Exclusive Trusted Magazine Q&A with Stephen Shapiro, Innovation Instigator.
How could you describe your career path in a few words?
“Client-driven" is the best way to describe the evolution of my career. I base my services on the needs of my clients, creating solutions that address their unique challenges. For instance, when a client expressed a desire for her leaders to think the way I do, we collaborated to co-develop my FAST Innovation™️ Mastery Program. In it, I mentor individuals and teams, helping them to innovate more effectively using my proprietary process.
Another client wanted a fast-paced, fun way to create high-performing innovation teams. In response, I developed Personality Poker®. This “game,” developed over fifteen years ago, has now been used by hundreds of thousands of people in over thirty countries. But it started with the needs of one person.
When clients struggled with the constant pivoting necessitated by the pandemic, I decided to write a soon-to-be-released book that I describe as the antidote to pivoting. I let my clients determine the topics for each of my books.
All too frequently, entrepreneurs focus solely on their strengths or passions. However, creating offerings that people genuinely want and need is crucial. Therefore, my strategy is to develop a program only when I can collaborate with a client to ensure it meets their specific needs.
What was your most challenging experience and has it changed your mindset?
My most challenging experience dates back to 1994, a pivotal moment that entirely transformed my approach to business.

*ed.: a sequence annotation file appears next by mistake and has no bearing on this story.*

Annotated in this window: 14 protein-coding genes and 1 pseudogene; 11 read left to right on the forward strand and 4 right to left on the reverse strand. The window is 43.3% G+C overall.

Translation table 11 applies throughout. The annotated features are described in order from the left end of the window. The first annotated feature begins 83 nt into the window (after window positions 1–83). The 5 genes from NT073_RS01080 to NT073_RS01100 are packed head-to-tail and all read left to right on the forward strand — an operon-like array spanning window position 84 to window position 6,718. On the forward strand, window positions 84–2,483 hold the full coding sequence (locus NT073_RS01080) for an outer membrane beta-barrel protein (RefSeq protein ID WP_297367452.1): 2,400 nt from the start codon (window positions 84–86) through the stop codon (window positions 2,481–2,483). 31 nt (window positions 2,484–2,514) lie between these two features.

At the time, I was employed by a major consulting firm, serving as one of the leaders in our Business Process Reengineering practice. My duties involved optimizing clients' processes across various companies. Regrettably, I soon discovered that my work led to significant job losses.
This realization triggered an existential crisis for me. I couldn't bear the thought of my work causing people to lose jobs. As a result, I took a leave of absence and used this time to reflect deeply on my career direction. I decided that my goal was to aid companies in their growth, allowing them to hire more people rather than cutting positions.
This decision led to the creation of a 20,000-person practice focused on innovation and growth. For over 25 years, innovation has been the cornerstone of my professional life.
Based on your experiences, what skills should an entrepreneur develop in 2023?
Problem-solving is one of the most crucial skills that an entrepreneur can develop. More specifically, the ability to formulate problems correctly is critical. How we phrase a question profoundly impacts the range of solutions we see.
Changing the problem statement can reveal hidden solutions that might otherwise remain invisible. This “reframing” of the question proves exceptionally useful not only for general problem-solving but also in a world where Artificial Intelligence (AI) is the hot topic. Our ability to ask more insightful questions is increasingly crucial, as the prompts we use to engage with AI substantially influence the results we receive.
The World Economic Forum lists problem-solving as one of the top 5 skills businesses needed to be successful over the next five years. From my perspective, this ability is so significant that I devoted an entire book (Invisible Solutions®) to discussing this one topic.
Based on your recent experiences, if you had one piece of advice for an entrepreneur's success in the context of 2023, what would it be?
If I had to encapsulate my advice in one word, it would be "focus." There are too many bright shiny objects that entrepreneurs can chase. However, many of these are merely distractions rather than genuine opportunities. The key to long-term success lies in identifying what you do better than anyone else, that others value and that can withstand the test of time. This becomes your unique differentiator.
My best advice to entrepreneurs is “innovate where you differentiate.”
Once you gain clarity on your unique differentiator and concentrate your investments in related activities, you'll yield a higher ROI than if you pursue every opportunity that comes your way.
Given the significance of this concept, I've dedicated my next book entirely to this subject.